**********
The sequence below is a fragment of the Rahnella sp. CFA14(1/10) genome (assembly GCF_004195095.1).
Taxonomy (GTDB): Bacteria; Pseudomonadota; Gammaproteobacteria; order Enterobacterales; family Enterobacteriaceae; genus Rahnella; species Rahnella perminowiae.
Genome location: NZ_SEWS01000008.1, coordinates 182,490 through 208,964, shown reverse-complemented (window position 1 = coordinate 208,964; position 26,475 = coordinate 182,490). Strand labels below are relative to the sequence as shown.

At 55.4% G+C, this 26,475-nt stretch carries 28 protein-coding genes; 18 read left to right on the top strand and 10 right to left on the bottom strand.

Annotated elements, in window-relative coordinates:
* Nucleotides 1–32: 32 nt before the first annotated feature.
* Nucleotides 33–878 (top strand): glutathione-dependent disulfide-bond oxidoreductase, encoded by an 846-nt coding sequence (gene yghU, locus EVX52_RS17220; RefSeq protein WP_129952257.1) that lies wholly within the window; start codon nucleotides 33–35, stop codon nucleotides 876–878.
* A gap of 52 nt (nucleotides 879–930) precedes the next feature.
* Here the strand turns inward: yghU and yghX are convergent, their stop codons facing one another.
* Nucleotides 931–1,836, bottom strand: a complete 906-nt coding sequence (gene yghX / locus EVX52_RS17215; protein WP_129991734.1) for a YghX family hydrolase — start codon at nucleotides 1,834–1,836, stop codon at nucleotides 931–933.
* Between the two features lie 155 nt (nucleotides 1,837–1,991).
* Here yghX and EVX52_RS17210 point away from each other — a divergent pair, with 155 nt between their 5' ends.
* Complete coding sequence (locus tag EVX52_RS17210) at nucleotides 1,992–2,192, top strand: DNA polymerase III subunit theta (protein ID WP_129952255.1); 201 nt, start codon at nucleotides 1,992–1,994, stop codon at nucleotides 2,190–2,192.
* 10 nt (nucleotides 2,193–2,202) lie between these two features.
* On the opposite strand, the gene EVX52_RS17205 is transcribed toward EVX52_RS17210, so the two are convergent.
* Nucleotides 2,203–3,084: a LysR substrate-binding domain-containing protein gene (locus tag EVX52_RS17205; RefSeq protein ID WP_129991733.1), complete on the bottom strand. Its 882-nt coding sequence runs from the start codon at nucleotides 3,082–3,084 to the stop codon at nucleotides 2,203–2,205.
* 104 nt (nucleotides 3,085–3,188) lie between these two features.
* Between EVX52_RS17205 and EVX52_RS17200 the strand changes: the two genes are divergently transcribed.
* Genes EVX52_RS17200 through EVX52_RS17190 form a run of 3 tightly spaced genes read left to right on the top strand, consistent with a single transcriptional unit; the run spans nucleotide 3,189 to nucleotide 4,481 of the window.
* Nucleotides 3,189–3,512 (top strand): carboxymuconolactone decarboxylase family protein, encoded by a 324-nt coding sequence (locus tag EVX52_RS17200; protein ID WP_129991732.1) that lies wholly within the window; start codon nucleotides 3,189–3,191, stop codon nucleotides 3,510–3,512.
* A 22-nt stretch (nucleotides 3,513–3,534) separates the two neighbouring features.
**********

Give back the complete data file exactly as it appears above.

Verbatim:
The sequence below is a fragment of the Rahnella sp. CFA14(1/10) genome (assembly GCF_004195095.1).
Taxonomy (GTDB): Bacteria; Pseudomonadota; Gammaproteobacteria; order Enterobacterales; family Enterobacteriaceae; genus Rahnella; species Rahnella perminowiae.
Genome location: NZ_SEWS01000008.1, coordinates 182,490 through 208,964, shown reverse-complemented (window position 1 = coordinate 208,964; position 26,475 = coordinate 182,490). Strand labels below are relative to the sequence as shown.

At 55.4% G+C, this 26,475-nt stretch carries 28 protein-coding genes; 18 read left to right on the top strand and 10 right to left on the bottom strand.

Annotated elements, in window-relative coordinates:
* Nucleotides 1–32: 32 nt before the first annotated feature.
* Nucleotides 33–878 (top strand): glutathione-dependent disulfide-bond oxidoreductase, encoded by an 846-nt coding sequence (gene yghU, locus EVX52_RS17220; RefSeq protein WP_129952257.1) that lies wholly within the window; start codon nucleotides 33–35, stop codon nucleotides 876–878.
* A gap of 52 nt (nucleotides 879–930) precedes the next feature.
* Here the strand turns inward: yghU and yghX are convergent, their stop codons facing one another.
* Nucleotides 931–1,836, bottom strand: a complete 906-nt coding sequence (gene yghX / locus EVX52_RS17215; protein WP_129991734.1) for a YghX family hydrolase — start codon at nucleotides 1,834–1,836, stop codon at nucleotides 931–933.
* Between the two features lie 155 nt (nucleotides 1,837–1,991).
* Here yghX and EVX52_RS17210 point away from each other — a divergent pair, with 155 nt between their 5' ends.
* Complete coding sequence (locus tag EVX52_RS17210) at nucleotides 1,992–2,192, top strand: DNA polymerase III subunit theta (protein ID WP_129952255.1); 201 nt, start codon at nucleotides 1,992–1,994, stop codon at nucleotides 2,190–2,192.
* 10 nt (nucleotides 2,193–2,202) lie between these two features.
* On the opposite strand, the gene EVX52_RS17205 is transcribed toward EVX52_RS17210, so the two are convergent.
* Nucleotides 2,203–3,084: a LysR substrate-binding domain-containing protein gene (locus tag EVX52_RS17205; RefSeq protein ID WP_129991733.1), complete on the bottom strand. Its 882-nt coding sequence runs from the start codon at nucleotides 3,082–3,084 to the stop codon at nucleotides 2,203–2,205.
* 104 nt (nucleotides 3,085–3,188) lie between these two features.
* Between EVX52_RS17205 and EVX52_RS17200 the strand changes: the two genes are divergently transcribed.
* Genes EVX52_RS17200 through EVX52_RS17190 form a run of 3 tightly spaced genes read left to right on the top strand, consistent with a single transcriptional unit; the run spans nucleotide 3,189 to nucleotide 4,481 of the window.
* Nucleotides 3,189–3,512 (top strand): carboxymuconolactone decarboxylase family protein, encoded by a 324-nt coding sequence (locus tag EVX52_RS17200; protein ID WP_129991732.1) that lies wholly within the window; start codon nucleotides 3,189–3,191, stop codon nucleotides 3,510–3,512.
* A 22-nt stretch (nucleotides 3,513–3,534) separates the two neighbouring features.